Victorian government fails on Aboriginal women’s and children’s safety 

Today, the Allan Government released its 2024 State Budget. 

Djirra is more than disappointed by the Allan Government’s failure to invest in Aboriginal women’s and children’s safety, and Djirra’s self-determined solutions to end family violence. 

The demand for Djirras services continues to rise. “We experienced a 33% increase in demand for our specialist frontline services in 2023, and in just this last quarter, another 22% increase in our intake. However, there is no funding to reflect this,” CEO Antoinette Braybrook AM said. 

In the west of Melbourne alone, the number of Aboriginal women reaching out to Djirra for legal help increased by 114% since opening our Melton office in July 2023. This will only continue to increase with the establishment of the new specialist family violence court at Wyndham. 

This 2024 ‘helping families’ budget fails to support the growing number of Aboriginal women losing their children because of family violence, but rather invests in measures that criminalise Aboriginal children.  

This 2024 budget has no new funding for Djirra. Djirra’s funding has remained static since it was first provided eight years ago following the Royal Commission into Family Violence (RCFV). 

“It’s unacceptable that the government can invest $34 million in a pilot of ankle bracelet surveillance of those children fortunate enough to get bail, but not find one dollar to increase investment in the frontline services that keep children safe with their mums.” Ms Braybrook said. 

This budget is punitive. It’s introducing more tough on crime approaches rather than investing in saving lives and keeping women and children safe.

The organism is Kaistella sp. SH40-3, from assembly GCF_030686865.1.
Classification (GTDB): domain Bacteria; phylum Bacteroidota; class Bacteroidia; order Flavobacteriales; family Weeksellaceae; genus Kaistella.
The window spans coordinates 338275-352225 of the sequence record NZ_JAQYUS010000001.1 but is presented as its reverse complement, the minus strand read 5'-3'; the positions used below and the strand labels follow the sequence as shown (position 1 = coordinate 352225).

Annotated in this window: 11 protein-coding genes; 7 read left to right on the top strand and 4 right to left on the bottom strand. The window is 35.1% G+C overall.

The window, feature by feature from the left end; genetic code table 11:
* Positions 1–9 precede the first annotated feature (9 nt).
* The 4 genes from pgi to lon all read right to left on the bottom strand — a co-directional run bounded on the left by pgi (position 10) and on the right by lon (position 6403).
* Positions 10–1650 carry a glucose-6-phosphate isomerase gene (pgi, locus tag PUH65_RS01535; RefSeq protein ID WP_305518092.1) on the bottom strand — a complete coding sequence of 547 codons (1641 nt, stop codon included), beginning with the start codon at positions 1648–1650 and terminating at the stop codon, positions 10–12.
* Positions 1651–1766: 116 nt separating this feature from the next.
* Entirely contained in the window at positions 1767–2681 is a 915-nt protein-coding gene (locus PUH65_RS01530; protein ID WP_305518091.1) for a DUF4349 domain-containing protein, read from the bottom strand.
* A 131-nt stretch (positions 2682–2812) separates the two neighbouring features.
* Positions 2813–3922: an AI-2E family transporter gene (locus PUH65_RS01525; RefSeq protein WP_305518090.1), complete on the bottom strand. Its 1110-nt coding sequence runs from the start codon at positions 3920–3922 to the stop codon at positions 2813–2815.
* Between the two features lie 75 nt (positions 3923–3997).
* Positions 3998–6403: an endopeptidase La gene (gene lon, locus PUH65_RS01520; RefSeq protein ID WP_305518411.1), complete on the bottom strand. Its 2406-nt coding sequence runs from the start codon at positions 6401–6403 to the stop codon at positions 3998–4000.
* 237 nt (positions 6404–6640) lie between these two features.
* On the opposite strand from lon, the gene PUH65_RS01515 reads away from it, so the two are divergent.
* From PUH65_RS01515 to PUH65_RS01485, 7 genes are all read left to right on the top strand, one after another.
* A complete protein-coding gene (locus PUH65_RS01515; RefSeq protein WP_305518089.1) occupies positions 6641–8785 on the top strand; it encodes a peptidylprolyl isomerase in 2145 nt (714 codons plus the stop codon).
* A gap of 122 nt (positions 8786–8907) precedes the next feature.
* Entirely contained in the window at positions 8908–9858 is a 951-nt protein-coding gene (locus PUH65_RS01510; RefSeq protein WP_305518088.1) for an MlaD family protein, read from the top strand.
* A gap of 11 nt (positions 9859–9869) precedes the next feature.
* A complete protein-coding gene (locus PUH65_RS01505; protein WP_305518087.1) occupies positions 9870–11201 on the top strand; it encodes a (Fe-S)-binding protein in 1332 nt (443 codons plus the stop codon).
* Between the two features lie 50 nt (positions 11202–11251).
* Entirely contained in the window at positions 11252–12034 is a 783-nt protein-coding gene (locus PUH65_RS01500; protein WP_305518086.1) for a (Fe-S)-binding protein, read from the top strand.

This budget provides some continued funding for Djirra’s existing life changing programs such as key early intervention initiatives identified by the RCFV as best practice – our Koori Women’s Place, Sisters Day Out and Dilly Bag. 

Of major concern, funding is unconfirmed for several of our other essential life changing and life saving programs. This includes Djirra’s Prison Support Program for our women in and exiting prison which will lapse at the end of June 2024 – only several weeks away. 

“The Victorian Government tells Djirra to expect continued funding for these programs through a proposed women’s safety package which will be announced at an unspecified time in the future – but it is not good enough that this funding has not been guaranteed in the actual budget,” said Ms Braybrook. “As we wait for ongoing funding, the safety and wellbeing of Aboriginal women is compromised. As we wait for ongoing funding we will lose staff and client trust will erode.” 

Djirra will continue to advocate on behalf of the thousands of amazing Aboriginal women and children whose lives we touch every day. Our lives must be valued, our self determination and priority and invested in.